How I Prepared to Freeze My Eggs

Practical steps for anyone looking to maximize their egg freezing cycles and fertility.

On Christmas Eve (2020, obviously), my egg freezing doctor called with bad news.

“Your AMH levels are low,” she said. “Any lower and we might not recommend you proceed with egg freezing at all. We can move forward, but you should check your expectations for how many eggs we’ll get.”

AMH—anti-mullerian hormone—is one marker of fertility. AMH and FSH (follicular stimulating hormone) indicate how well your ovaries are producing eggs. The more eggs you can produce, the higher your chances of retrieving lots of eggs from an egg freezing cycle, and the more eggs you retrieve, the higher your chances are that one of these eggs will result in a baby.

“What can I do?” I asked her.

“Evidence is inconclusive,” she said. “Happy holidays.”

I sat stunned for a few minutes, then swung into distinctly un-festive action. Dozens of friends and friends-of-friends have frozen their eggs, so I reached out to them to ask for advice.

And what I learned surprised me. Most of them had low AMH (aka diminished ovarian reserve) before using holistic interventions to raise their levels. Where my doctor’s best advice was to do multiple $15,000 retrievals—pushing what’s already a luxury “elective” medical procedure not covered by most insurers into the realm of stratospheric unaffordability—I would spend the next three months diving deep into interventions to boost AMH, maximize fertility, and ultimately retrieve double the eggs my doctor suggested we could hope for.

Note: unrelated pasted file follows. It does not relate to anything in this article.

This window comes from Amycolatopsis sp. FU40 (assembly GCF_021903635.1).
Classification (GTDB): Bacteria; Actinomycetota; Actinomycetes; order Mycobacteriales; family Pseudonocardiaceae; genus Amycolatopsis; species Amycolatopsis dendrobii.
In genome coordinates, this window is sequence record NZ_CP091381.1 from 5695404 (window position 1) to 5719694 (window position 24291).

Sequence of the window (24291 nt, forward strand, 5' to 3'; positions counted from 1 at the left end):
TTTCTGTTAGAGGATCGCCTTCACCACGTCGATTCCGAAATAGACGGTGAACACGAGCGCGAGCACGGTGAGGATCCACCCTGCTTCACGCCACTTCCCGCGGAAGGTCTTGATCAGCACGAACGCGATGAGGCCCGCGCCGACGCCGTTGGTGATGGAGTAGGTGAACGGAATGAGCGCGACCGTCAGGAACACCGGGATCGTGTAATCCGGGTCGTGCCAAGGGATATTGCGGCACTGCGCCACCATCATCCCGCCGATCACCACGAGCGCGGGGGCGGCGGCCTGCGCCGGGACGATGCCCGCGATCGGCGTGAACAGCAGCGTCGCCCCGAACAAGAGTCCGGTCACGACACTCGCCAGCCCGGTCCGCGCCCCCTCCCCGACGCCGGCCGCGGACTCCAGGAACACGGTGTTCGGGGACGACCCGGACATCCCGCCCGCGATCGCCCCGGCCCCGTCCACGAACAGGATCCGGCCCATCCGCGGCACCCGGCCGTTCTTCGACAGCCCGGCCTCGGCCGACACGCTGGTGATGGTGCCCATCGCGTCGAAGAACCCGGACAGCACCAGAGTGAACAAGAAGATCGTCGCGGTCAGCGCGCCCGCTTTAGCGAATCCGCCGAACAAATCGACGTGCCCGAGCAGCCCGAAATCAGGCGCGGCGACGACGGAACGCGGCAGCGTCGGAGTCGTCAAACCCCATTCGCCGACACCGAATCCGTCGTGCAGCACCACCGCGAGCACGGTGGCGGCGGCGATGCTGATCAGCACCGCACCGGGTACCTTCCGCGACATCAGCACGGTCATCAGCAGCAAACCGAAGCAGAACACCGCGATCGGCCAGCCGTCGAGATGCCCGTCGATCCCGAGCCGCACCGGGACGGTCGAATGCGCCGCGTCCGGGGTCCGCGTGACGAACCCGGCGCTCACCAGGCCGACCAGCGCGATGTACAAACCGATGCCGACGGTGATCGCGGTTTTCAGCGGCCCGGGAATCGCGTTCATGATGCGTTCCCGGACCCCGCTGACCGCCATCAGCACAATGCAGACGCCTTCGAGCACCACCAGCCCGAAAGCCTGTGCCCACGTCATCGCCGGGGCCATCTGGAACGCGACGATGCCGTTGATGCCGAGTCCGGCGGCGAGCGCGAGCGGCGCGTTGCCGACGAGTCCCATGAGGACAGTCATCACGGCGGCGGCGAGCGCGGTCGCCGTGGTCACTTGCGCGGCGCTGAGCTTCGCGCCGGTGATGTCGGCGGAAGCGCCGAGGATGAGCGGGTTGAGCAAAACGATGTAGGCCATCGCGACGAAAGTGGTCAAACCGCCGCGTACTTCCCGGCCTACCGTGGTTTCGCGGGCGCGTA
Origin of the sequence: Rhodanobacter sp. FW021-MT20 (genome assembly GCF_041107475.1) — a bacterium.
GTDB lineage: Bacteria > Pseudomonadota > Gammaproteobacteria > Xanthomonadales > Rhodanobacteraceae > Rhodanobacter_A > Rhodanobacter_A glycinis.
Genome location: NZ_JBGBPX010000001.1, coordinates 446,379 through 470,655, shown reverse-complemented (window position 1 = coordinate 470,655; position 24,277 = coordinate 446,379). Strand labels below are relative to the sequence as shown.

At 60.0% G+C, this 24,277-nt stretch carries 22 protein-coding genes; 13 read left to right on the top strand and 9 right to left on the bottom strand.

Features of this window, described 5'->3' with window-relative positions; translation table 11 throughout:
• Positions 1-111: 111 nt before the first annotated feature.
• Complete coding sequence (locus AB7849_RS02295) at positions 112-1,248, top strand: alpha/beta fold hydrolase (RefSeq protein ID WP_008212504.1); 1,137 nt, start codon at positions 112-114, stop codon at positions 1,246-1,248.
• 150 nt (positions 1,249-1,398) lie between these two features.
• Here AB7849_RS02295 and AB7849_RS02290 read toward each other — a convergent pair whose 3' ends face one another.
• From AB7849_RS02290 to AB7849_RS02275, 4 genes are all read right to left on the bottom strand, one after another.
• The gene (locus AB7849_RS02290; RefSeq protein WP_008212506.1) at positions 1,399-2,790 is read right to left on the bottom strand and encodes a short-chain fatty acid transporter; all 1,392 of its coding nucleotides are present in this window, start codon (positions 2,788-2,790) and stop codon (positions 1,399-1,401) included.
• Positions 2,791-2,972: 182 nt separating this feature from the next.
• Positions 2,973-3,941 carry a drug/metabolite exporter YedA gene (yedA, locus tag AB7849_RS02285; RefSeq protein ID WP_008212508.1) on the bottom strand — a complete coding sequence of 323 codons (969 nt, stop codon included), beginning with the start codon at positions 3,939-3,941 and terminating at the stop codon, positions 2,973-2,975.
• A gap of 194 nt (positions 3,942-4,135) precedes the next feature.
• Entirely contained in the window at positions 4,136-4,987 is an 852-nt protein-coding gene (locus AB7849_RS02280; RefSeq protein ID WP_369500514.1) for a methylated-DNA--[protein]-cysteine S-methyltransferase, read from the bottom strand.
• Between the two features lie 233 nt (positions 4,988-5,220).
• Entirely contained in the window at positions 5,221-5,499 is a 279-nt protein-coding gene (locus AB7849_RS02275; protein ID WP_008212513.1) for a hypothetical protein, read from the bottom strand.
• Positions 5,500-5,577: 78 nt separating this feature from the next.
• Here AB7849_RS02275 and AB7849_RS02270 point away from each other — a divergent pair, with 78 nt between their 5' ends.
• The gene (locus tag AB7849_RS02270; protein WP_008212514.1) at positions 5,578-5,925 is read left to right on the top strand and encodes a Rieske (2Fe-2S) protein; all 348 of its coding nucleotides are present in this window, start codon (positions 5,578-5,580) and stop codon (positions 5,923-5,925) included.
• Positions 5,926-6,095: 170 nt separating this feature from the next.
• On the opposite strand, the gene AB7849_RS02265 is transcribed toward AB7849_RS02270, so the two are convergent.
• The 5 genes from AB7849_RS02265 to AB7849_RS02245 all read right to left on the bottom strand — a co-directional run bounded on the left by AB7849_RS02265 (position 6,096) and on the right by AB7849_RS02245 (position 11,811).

I benefited from a whisper network of women who gave me invaluable advice, but it dismayed me to see how little public information exists for women in my situation. It did not, however, shock me. Western medicine is famously dismissive towards female reproductive health. There are far fewer resources devoted to female reproductive health than for men, researchers often fail to analyze trial data by sex, and serious reproductive conditions like endometriosis take an average of eight years to be diagnosed. We are not yet living in an illuminated age of female fertility, with a medical establishment that takes its complications seriously.

But individual women do, and so do many individual providers of both Western and alternative medicine. I’ve compiled what I learned from them in the hopes it might be useful to any woman looking to boost her AMH, or who has been told for any other reason—like chemotherapy or age—that her shot at a successful cycle may be low. These practical steps are also useful for anyone looking to maximize their egg freezing cycles and fertility, whatever their numbers.


The single most important decision I made was to approach these fertility interventions with an optimistic outlook. I knew the process could quickly veer towards feeling like a slog, or something to be bitter over. But I want my future children to live in a world of optimism, curiosity, and solutions, rather than one of defeatism and fear, and resolved to channel this future mother-self throughout.

This story originally appeared on: Vogue - Author:Elizabeth Nicholas